Cover Image

Not for Sale

View/Hide Left Panel
Click for next page ( 14

The National Academies of Sciences, Engineering, and Medicine
500 Fifth St. N.W. | Washington, D.C. 20001

Copyright © National Academy of Sciences. All rights reserved.
Terms of Use and Privacy Statement

Below are the first 10 and last 10 pages of uncorrected machine-read text (when available) of this chapter, followed by the top 30 algorithmically extracted key phrases from the chapter as a whole.
Intended to provide our own search engines and external engines with highly rich, chapter-representative searchable text on the opening pages of each chapter. Because it is UNCORRECTED material, please consider the following text as a useful but insufficient proxy for the authoritative book pages.

Do not use for reproduction, copying, pasting, or reading; exclusively for search engines.

OCR for page 13
13 2.2.1 Traditional Criteria Pollutant Purpose of the Inventory Inventory Boundaries Most airport inventories that exclusively address criteria Identification of the Ownership and Control Boundaries pollutants reflect emissions of sources within the airport fenceline (exceptions occur for inventories prepared under Identification of Sources and Pollutants Chapter 2 NEPA or state NEPA equivalents where a project affecting emissions outside the fenceline typically quantifies the emis- sions outside the fenceline), except for aircraft, which are lim- Ownership and Influence Categorizations ited to the operations in the landing and takeoff cycle (LTO, generally operations under 3,000 ft). Emissions are typically Geographic Boundaries reported by pollutant and match the source categories listed in the FAA's Aviation Environmental Design Tool (AEDT)/ Data Availability Emissions and Dispersion Modeling System (EDMS) (FAAa 2007), as follows: Reporting Units for Pollutants Aircraft (in the landing and takeoff cycle) and APU, Ground support equipment (GSE), Calculate Emissions Stationary sources, Parking facilities and roadways (also called ground access Chapter 3 vehicles or GAV) Calculate CO2 Equivalencies Training fires, and Construction activities. Figure 2-1. Overall inventory development procedure. In preparing traditional criteria pollutant inventories, little consideration is given to who owns the sources or controls these emissions. ficial environmental cost of the action. Therefore, only the af- fected sources in Chapter 3 would be considered when devel- 2.2.2 Greenhouse Gas oping inventories under these two categories. It is up to the Inventory Boundaries inventory developer to fully identify the affected sources for each project. During the last decade, the consideration of GHG inven- A GHG inventory developed in anticipation of future reg- tories has evolved to contain a step that requires a clear iden- ulation could require coverage of all sources (as with a climate tification of the boundaries of the inventory. USEPA and action initiative) or a subset (as with the environmental man- World Resources Institute (WRI) along with World Business agement and sustainability programs and disclosure of project/ Council for Sustainable Development (WBCSD) guidance action effects). This depends on the future regulation(s) for suggest that the following be considered when establishing which an inventory developer is preparing. Although the focus the boundaries (USEPAa 2005 and WRI 2004): is mainly on regulations requiring mandatory reporting of GHG inventories, this Guidebook can also be helpful for other Whenever applicable, WRI protocols for source types of regulations that may not explicitly state the need for boundary and direct versus indirect emissions GHG inventories. The methods for quantifying GHG emis- guidelines should be followed for consistency. sions that are presented in this Guidebook should be applica- ble to all of these regulations. Organizational structure--Is determined as reflected by control through ownership, legal agreements, joint ven- 2.2 Identification of the Ownership tures, etc. In the case of an airport, most airports are owned and Control Boundaries and operated by either: (1.) a city department, (2.) a county In preparing a GHG inventory, consideration must be given department, (3.) a state office, or (4.) an authority or port dis- to boundaries of the inventory and the sources reflected in trict. In preparing an inventory, the airport operator should that inventory. Most often, the boundaries begin with issues consider how the inventory prepared for airport-related of ownership and control. activities would be integrated into a broader organizational

OCR for page 13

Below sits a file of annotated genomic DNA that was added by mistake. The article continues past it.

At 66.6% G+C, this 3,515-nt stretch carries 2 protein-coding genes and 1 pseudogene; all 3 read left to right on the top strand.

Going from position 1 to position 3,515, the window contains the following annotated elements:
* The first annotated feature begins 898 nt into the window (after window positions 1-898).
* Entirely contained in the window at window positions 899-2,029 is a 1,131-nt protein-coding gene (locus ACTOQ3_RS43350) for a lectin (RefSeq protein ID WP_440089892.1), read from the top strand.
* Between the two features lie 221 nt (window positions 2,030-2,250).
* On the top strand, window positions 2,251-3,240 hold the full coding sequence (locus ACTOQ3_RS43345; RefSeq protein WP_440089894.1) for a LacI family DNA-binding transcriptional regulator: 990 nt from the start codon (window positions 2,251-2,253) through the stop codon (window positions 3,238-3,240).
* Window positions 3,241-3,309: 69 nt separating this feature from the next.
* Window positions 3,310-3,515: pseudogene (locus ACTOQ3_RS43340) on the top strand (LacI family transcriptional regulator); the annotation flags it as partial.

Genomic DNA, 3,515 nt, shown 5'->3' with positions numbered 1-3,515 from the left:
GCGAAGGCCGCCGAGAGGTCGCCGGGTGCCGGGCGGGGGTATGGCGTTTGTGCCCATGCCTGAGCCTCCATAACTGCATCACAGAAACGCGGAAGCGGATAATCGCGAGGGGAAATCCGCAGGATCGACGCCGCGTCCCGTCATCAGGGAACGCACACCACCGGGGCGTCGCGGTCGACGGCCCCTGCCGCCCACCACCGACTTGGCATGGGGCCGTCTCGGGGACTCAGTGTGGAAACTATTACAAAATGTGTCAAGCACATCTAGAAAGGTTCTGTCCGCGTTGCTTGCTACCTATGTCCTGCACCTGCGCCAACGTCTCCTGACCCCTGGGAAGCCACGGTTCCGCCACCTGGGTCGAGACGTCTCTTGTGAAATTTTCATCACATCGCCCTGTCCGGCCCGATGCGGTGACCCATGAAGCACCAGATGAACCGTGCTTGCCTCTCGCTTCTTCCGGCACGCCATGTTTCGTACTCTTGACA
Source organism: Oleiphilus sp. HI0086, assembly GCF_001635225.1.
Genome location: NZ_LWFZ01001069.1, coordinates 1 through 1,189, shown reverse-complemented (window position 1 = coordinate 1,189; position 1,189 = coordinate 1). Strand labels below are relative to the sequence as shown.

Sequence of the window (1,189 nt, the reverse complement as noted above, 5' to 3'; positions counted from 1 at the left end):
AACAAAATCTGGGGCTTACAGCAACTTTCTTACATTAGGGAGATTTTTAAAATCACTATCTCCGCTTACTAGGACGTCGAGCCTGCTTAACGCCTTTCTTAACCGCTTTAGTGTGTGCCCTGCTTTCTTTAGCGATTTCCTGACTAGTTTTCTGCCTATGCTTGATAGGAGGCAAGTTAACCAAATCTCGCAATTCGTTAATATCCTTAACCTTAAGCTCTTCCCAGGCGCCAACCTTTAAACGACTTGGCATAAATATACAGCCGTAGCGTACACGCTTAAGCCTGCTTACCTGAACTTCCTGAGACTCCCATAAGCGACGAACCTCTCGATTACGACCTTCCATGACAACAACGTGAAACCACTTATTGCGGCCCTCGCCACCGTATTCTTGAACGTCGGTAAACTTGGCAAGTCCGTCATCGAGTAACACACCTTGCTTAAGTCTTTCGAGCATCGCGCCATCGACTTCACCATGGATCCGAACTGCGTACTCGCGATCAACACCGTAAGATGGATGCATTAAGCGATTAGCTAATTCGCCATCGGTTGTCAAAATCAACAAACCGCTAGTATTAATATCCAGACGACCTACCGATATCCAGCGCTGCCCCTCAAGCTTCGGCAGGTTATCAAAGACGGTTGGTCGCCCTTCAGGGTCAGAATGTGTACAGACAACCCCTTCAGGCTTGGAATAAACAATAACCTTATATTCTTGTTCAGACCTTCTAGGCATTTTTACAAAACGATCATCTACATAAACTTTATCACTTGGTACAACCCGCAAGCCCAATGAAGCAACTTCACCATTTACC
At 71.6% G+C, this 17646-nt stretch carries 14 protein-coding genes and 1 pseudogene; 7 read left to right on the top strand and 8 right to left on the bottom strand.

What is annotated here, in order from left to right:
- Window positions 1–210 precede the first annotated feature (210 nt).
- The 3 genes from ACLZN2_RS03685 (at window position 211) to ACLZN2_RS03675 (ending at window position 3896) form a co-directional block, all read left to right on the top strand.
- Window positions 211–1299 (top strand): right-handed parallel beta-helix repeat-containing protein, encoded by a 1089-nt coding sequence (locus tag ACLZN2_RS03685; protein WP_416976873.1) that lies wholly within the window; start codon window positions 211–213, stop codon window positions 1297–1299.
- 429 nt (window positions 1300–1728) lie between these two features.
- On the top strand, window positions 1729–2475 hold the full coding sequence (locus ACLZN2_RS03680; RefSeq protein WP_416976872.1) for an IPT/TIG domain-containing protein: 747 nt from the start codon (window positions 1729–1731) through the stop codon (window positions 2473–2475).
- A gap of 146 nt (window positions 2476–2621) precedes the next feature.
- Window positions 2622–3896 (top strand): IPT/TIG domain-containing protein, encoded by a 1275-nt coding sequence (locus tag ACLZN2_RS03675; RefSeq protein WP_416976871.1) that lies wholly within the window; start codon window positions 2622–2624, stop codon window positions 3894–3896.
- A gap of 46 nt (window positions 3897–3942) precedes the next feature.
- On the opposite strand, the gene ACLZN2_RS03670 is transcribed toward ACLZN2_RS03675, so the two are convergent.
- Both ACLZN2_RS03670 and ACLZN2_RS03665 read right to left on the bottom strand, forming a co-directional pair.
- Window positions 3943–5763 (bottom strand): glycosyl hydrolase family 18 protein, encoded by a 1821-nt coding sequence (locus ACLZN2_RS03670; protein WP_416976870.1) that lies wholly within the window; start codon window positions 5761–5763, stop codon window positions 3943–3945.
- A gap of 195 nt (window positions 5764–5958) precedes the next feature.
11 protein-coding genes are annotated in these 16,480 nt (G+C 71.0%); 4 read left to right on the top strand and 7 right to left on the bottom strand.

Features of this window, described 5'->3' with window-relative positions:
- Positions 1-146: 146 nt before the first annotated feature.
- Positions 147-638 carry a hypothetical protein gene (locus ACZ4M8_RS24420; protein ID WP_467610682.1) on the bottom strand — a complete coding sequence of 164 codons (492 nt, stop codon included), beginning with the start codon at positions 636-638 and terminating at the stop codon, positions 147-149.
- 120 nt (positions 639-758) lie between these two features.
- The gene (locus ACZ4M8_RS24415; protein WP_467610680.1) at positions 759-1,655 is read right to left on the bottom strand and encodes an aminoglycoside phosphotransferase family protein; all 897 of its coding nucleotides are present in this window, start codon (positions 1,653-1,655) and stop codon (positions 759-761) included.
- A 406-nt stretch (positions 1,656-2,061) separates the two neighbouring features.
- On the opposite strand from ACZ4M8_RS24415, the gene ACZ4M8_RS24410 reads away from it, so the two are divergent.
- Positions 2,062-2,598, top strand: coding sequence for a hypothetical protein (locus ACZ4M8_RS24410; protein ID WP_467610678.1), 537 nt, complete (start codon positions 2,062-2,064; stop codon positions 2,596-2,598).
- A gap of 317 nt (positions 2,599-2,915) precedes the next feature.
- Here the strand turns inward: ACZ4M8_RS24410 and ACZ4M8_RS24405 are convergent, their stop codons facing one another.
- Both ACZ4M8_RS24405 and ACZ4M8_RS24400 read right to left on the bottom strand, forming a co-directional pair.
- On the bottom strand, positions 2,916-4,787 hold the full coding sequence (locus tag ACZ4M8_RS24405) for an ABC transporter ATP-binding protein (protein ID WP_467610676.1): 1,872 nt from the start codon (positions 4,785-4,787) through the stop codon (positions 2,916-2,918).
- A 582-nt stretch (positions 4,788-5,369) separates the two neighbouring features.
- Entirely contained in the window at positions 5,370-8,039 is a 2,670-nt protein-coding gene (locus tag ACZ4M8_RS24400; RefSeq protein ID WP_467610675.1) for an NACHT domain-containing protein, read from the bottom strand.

14 inventory (i.e., the airport division's inventory of a city- Government operations analysis considers Scope 1, 2, and owned airport relative to other activities of a city). 3, where Scope 3 only includes emissions over which the Operational boundary--Once an entity has determined government exerts significant control or influence. In this its organizational boundaries in terms of the operations case, generally only the emissions from sources owned and that it owns and controls, it then sets its operational bound- controlled by the airport governmental entity would be re- aries. This involves identifying the emissions associated flected. Thus, aircraft sources would be omitted, unless the with its operations and categorizing them either as Scope 1 airport governmental entity owns and operates aircraft, as (direct), Scope 2 (indirect), or Scope 3 (indirect and is sometimes the case of State Aviation Divisions. optional) emissions. Community-scale analysis also considers Scope 1, 2, and 3 Scope 1/direct emissions are from sources that are owned but seeks to reflect geopolitical boundaries. In the airport and controlled by the reporting entity (e.g., on-airport context, this inventory could reflect the inclusion of airport emissions from combustion in owned and controlled tenant activities that would include airline and aircraft op- boilers, furnaces, vehicles, etc.). For an airport, the erations. In the community context, ICLEI provides guid- Scope 1 emissions would be those associated with fuel ance for the inclusion of an airport's emissions if the air- powering vehicles owned and operated by the airport port is not physically located within the city boundaries, entity, as well as stationary sources owned and operated where many residents of the city use the airport. by that entity. For instance, an airport owns snow re- moval equipment and ground vehicles that burn fuel to The preferred method for airports recommended by this service the airport, as well as the airport heating system Guidebook is the preparation of inventories that reflect the or generators that may burn heating oil. community-scale analysis when preparing inventories for Scope 2/indirect emissions are those from the genera- climate action plans. This is recommended to ensure consis- tion of purchased electricity consumed by the entity. This tency among airports, as the inventories for some airports would represent the electricity acquired to power air- are likely to be prepared by entities that participate in ICLEI port facilities. Tenant-purchased electricity would not or choose to register their emissions. Alternatively, if data are be Scope 2, but Scope 3. not available to enable the community-scale approach, the Scope 3/indirect and optional emissions are a conse- government operations analysis could be undertaken, with quence of the activities of the entity, but occur at sources the inventory noting the deficiencies in available data. This owned and controlled by another party. Scope 3 would Guidebook recommends that the traditional criteria pollutant be the largest quantity of emissions at an airport, be- format when applied to GHGs be recast using ownership and cause they would include aircraft-related emissions, control reporting, where possible, for the NEPA-like evalua- emissions from all tenant-related activities (including tions and sustainability projects so as to enable GHG pollutants aircraft operations and the associated ground support and criteria pollutants to be documented using a common activities) as well as the public's ground travel to and format. Such a reformatting would not require additional from the airport. analysis, and would enable a direct comparison between climate action plans and NEPA-like/sustainability project evaluations. Indirect and direct emissions as advocated by USEPA are similar to the Scope 1 and Scope 2 emissions noted by WRI, whereas WRI Scope 3 emissions are the emissions that If possible, an airport GHG inventory should follow USEPA considers optional. For the remainder of this docu- ICLEI's community-scale analysis reflecting the emis- ment, the terms Scope 1, Scope 2, and Scope 3 are used to sions by both airport- and tenant-owned sources. simplify the discussion. ICLEI has prepared draft guidance to international local governments concerning the preparation of GHG inventories It should be noted that the adoption of the community- (ICLEIb 2008). Within the ICLEI guidance, in addition to or- scale approach and the use of the Scope 1, 2, and 3 definitions ganizational structure and operational boundary, there is a reflect, in part, a desire to stay consistent with these protocols third element to be considered in inventories: geopolitical from ICLEI and WRI. Although the Guidebook has adopted boundaries. The geopolitical boundaries ensure that the in- these approaches, airport inventories could potentially be ventory reflects the accounting of emissions in a way that is developed in other ways (e.g., focusing on just the airport- "policy relevant," meaning that the inventory is structured to owned sources, no categorization of sources, etc.). The inven- reflect sources that can be affected through policies of the tory developer should be cognizant of these other possibilities local government. In this way, the ICLEI guidance differenti- to properly address concerns that may be raised regarding the ates between the following two types of inventories: approaches recommended in this Guidebook.